The second option is to apply a slow-release fertilizer before winter, which will act slowly to help your grass retain its beautiful green color, and last throughout the entire winter season.
Winter Care for Zoysia Grass
Unlike Bermuda grass lawns, Zoysia warm-season turf grass often does not go fully dormant during winter. It does however turn golden brown when dormancy kicks in, but stays greener much longer than St. Augustine and Bermuda grass.
Zoysia grass is also drought tolerant, hardy and fairly self-sufficient, so ideally the best way to maintain it during the winter months is to keep it healthy during the growing season. These maintenance steps include mowing at the proper height, dethatching the lawn in June, fertilizing, and watering to a depth of 6 – 8 inches.
How Short to Cut Zoysia Grass Before Winter?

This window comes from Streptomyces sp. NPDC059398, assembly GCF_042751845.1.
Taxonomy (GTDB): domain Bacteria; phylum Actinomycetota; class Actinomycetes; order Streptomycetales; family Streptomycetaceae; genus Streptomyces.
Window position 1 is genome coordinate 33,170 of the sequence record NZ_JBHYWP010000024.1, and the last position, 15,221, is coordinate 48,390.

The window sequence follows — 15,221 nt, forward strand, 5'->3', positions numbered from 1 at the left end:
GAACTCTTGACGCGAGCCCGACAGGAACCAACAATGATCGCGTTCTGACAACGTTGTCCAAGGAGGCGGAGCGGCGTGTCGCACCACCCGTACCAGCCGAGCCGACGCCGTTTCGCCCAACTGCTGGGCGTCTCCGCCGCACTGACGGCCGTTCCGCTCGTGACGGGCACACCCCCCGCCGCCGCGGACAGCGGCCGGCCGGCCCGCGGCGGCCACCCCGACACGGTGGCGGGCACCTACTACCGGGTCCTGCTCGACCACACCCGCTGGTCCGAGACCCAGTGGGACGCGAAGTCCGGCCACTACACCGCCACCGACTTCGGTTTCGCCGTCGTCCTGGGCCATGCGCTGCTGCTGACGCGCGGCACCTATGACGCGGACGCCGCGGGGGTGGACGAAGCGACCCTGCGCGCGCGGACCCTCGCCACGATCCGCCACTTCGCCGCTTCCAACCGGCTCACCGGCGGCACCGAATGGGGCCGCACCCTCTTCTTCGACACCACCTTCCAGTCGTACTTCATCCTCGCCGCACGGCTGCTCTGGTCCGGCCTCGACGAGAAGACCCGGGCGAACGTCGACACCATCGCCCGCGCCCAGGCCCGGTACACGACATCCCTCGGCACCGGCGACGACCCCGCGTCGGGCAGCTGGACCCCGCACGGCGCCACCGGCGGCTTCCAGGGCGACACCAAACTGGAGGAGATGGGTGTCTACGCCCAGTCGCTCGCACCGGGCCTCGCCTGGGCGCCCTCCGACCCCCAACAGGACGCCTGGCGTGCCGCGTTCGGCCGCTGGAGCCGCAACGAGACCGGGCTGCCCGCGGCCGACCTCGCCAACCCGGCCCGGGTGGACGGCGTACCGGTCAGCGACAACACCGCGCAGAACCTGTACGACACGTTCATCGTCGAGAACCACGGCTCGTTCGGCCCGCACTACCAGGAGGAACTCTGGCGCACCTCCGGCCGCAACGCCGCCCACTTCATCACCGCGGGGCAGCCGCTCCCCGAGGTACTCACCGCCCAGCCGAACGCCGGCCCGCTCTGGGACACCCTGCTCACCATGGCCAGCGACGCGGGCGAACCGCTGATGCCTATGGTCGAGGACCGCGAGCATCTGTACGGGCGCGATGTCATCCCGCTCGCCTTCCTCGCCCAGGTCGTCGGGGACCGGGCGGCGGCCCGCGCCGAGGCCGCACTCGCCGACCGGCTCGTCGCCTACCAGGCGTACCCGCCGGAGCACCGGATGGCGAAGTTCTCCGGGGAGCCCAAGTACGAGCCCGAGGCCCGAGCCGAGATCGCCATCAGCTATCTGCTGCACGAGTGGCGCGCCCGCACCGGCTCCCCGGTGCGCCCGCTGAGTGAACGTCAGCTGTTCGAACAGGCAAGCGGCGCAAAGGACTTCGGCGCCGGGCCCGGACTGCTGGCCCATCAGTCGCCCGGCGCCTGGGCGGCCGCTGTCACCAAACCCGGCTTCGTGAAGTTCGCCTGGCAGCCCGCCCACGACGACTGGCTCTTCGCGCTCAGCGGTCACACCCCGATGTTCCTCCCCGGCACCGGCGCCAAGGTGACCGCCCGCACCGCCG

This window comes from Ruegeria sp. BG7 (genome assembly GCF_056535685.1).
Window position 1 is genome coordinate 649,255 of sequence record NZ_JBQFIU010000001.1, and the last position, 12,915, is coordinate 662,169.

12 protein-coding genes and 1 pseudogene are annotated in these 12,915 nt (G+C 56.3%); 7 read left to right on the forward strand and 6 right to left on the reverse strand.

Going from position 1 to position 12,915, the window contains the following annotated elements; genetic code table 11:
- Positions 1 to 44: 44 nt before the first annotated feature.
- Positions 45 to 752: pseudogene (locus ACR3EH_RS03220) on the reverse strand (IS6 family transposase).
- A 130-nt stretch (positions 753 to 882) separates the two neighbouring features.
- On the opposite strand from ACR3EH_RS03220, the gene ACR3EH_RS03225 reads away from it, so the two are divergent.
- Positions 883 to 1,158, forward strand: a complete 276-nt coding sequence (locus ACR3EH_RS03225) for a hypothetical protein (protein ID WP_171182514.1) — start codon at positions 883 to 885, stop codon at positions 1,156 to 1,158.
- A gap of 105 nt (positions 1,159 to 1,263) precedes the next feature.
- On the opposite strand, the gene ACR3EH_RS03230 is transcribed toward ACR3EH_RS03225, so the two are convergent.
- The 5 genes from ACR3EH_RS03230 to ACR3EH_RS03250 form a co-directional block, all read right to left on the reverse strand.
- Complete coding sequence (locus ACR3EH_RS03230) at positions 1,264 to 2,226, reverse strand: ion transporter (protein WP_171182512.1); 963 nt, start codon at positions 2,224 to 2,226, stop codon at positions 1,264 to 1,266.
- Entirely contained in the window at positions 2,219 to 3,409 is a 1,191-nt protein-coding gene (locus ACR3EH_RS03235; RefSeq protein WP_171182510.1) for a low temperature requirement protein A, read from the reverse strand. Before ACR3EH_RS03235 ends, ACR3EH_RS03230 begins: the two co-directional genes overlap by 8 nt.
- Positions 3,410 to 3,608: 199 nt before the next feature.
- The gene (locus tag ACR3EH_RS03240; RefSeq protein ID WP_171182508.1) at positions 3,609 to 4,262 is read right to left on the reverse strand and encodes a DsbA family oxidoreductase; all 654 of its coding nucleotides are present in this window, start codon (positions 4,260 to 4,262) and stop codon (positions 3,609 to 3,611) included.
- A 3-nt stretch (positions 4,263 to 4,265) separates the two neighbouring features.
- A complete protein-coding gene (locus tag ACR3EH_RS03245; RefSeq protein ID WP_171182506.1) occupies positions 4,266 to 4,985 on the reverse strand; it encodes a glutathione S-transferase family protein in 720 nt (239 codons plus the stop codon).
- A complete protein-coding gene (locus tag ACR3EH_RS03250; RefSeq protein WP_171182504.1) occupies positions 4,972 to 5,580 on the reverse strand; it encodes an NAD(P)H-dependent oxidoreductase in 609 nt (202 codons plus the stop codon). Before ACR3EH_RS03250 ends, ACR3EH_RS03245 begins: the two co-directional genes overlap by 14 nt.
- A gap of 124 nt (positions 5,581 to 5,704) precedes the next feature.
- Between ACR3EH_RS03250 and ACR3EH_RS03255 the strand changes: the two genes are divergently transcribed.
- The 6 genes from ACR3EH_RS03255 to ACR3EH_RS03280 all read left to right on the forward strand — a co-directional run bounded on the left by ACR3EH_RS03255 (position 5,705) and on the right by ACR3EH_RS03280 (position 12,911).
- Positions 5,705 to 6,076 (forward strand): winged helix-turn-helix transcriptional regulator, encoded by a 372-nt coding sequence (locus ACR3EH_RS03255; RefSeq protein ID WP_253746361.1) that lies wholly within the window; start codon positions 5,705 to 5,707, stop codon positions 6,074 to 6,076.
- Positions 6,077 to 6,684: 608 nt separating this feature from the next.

Mow your Zoysia turf before it grows higher than 11⁄2 to 21⁄2inches using a rotary or reel mower set as low as possible, otherwise, you risk scalping your lawn. This should be done before dormancy kicks in, somewhere between September to November.
The nutrient-rich grass clippings resulting from the Zoysia winter short mow should be left on the lawn unless they affect the overall appeal of your turf. You will need to water the lawn once it has gone dormant, but only when the soil is powder dry.
Overseeding Zoysia Grass
Take a good look at your lawn first to make sure it is healthy before deciding to overseed Zoysia grass. Overseeding Zoysia turf during the fall can thicken your lawn, and add some green color during the winter months.
Ryegrass and tall fescue are a common choice for overseeding Zoysia grass, and grow fairly quickly. But ryegrass and tall fescue also compete with your established Zoysia grass turf for water and essential nutrients, so overseeding may cause more harm than good.
Fertilizing Zoysia Grass in the Winter
Fertilizing Zoysia grass in the winter is not a good idea, as it could stimulate the grass, and cause it to end its dormancy period. If you’re going to fertilize your Zoysia grass lawn, you risk damaging it in the next wave of freezing temperatures.
Winter Care for Fescue